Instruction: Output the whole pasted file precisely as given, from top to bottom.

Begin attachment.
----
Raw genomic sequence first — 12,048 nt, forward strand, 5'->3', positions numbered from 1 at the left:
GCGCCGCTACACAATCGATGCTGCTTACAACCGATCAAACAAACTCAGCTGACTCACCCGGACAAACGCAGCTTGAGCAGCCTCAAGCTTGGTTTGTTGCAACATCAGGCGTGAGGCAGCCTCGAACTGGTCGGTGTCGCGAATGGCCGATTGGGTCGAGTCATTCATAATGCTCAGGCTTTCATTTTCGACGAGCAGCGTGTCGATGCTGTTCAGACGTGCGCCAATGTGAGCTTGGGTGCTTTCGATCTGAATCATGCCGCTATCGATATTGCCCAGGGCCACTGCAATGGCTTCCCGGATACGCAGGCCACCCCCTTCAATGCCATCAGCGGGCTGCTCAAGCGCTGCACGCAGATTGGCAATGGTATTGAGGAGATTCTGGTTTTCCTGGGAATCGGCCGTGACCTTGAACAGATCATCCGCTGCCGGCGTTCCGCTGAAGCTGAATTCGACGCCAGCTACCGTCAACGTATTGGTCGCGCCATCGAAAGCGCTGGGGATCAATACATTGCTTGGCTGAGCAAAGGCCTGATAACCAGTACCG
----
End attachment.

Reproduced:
Raw genomic sequence first — 12,048 nt, forward strand, 5'->3', positions numbered from 1 at the left:
GCGCCGCTACACAATCGATGCTGCTTACAACCGATCAAACAAACTCAGCTGACTCACCCGGACAAACGCAGCTTGAGCAGCCTCAAGCTTGGTTTGTTGCAACATCAGGCGTGAGGCAGCCTCGAACTGGTCGGTGTCGCGAATGGCCGATTGGGTCGAGTCATTCATAATGCTCAGGCTTTCATTTTCGACGAGCAGCGTGTCGATGCTGTTCAGACGTGCGCCAATGTGAGCTTGGGTGCTTTCGATCTGAATCATGCCGCTATCGATATTGCCCAGGGCCACTGCAATGGCTTCCCGGATACGCAGGCCACCCCCTTCAATGCCATCAGCGGGCTGCTCAAGCGCTGCACGCAGATTGGCAATGGTATTGAGGAGATTCTGGTTTTCCTGGGAATCGGCCGTGACCTTGAACAGATCATCCGCTGCCGGCGTTCCGCTGAAGCTGAATTCGACGCCAGCTACCGTCAACGTATTGGTCGCGCCATCGAAAGCGCTGGGGATCAATACATTGCTTGGCTGAGCAAAGGCCTGATAACCAGTACCG